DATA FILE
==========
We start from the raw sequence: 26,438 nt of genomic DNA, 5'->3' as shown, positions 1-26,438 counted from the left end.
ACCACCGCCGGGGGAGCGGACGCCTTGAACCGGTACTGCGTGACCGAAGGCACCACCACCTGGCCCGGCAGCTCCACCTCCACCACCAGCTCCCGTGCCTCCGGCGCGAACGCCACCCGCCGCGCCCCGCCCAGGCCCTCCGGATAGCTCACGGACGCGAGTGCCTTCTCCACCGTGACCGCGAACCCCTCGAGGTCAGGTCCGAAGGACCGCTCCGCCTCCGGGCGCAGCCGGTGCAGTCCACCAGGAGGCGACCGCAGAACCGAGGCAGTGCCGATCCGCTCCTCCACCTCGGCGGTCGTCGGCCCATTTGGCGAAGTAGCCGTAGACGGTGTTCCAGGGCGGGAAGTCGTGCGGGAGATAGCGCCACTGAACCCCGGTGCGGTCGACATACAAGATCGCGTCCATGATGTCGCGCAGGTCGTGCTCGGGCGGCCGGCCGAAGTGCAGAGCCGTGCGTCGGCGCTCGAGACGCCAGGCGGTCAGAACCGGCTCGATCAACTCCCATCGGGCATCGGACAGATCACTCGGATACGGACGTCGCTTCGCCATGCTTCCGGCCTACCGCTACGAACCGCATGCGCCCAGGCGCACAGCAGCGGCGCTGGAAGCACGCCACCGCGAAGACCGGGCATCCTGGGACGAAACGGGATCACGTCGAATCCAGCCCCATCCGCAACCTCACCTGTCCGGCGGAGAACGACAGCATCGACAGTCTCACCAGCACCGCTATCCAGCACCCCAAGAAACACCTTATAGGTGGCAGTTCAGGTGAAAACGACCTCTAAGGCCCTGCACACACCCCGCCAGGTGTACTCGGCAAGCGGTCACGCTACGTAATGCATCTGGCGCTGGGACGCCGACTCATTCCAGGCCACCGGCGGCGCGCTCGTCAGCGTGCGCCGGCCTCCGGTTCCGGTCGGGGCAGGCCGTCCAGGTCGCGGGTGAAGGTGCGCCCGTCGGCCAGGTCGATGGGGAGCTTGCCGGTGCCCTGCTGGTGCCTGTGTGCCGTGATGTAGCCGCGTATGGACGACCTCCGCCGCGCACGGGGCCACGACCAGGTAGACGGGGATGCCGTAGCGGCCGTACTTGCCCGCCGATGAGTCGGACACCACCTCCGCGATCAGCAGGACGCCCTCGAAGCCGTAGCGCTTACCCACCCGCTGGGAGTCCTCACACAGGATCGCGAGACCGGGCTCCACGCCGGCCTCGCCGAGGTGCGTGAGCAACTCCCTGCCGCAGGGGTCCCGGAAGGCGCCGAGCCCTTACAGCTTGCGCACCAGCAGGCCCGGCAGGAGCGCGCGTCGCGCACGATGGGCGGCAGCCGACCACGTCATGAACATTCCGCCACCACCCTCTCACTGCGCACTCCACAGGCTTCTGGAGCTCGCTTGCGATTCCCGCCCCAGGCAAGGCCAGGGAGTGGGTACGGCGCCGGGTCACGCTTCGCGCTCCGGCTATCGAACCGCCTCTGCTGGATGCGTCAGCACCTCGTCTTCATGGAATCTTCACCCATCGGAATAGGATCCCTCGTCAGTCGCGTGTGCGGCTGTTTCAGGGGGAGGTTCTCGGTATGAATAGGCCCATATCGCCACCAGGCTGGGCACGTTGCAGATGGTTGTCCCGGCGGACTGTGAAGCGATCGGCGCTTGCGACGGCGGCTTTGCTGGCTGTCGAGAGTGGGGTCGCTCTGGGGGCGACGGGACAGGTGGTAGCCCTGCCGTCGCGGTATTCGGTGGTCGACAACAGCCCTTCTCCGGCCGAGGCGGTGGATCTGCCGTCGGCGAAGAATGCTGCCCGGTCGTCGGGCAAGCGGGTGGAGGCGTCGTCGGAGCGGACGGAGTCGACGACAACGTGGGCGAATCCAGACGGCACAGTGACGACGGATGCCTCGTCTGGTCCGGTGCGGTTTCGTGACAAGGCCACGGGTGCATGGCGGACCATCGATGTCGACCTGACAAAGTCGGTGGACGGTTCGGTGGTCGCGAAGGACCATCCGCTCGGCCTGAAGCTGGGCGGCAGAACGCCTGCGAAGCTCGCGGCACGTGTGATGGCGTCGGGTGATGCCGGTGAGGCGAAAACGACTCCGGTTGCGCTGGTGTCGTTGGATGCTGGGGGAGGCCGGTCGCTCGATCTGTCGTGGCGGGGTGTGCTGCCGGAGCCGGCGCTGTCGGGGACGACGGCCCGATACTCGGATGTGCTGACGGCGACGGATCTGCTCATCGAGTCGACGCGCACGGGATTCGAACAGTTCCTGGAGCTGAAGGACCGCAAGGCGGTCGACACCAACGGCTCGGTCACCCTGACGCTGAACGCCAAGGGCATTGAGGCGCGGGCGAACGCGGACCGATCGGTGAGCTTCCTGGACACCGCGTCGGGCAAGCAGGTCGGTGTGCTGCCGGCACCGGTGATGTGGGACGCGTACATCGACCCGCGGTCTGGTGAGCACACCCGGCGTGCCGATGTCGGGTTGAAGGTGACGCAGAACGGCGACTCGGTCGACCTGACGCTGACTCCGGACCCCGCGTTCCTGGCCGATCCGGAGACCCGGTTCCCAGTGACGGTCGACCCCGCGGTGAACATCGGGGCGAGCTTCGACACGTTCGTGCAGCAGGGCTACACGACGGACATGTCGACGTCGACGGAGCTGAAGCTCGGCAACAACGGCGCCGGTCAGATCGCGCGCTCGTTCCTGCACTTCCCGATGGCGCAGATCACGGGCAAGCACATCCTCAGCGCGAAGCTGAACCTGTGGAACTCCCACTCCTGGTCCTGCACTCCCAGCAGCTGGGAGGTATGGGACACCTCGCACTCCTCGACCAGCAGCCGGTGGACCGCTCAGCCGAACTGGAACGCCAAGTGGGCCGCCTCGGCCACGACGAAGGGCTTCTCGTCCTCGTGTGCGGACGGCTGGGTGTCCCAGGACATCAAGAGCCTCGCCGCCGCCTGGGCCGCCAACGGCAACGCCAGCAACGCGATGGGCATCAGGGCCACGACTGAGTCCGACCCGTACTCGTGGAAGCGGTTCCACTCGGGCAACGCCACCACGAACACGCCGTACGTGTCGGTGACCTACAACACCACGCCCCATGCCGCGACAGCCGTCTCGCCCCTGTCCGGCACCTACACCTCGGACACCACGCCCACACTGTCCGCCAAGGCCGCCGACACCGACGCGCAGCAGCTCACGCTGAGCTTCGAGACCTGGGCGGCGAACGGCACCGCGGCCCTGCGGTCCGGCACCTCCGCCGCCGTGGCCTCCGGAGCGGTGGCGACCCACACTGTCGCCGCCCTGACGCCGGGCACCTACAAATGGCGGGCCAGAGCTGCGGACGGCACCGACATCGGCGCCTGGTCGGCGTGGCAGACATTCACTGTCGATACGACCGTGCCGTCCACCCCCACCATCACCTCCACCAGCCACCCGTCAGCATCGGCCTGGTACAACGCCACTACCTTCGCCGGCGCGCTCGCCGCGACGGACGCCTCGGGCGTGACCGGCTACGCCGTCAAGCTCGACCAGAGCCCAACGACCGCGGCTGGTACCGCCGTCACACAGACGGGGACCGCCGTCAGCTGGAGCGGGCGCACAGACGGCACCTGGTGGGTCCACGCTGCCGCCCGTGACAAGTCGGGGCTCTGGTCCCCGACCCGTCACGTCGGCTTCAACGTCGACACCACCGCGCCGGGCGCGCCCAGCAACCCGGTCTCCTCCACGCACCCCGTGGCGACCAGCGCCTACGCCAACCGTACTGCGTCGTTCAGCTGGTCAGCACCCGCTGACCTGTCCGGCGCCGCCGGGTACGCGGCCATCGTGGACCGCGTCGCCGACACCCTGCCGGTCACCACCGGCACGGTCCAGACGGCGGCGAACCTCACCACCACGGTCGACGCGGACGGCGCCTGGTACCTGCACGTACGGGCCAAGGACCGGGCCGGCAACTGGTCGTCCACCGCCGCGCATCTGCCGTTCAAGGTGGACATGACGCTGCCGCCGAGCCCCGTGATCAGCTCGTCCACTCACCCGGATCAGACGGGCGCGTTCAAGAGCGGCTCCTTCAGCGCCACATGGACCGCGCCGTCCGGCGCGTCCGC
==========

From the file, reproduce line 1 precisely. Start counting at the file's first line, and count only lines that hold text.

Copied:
We start from the raw sequence: 26,438 nt of genomic DNA, 5'->3' as shown, positions 1-26,438 counted from the left end.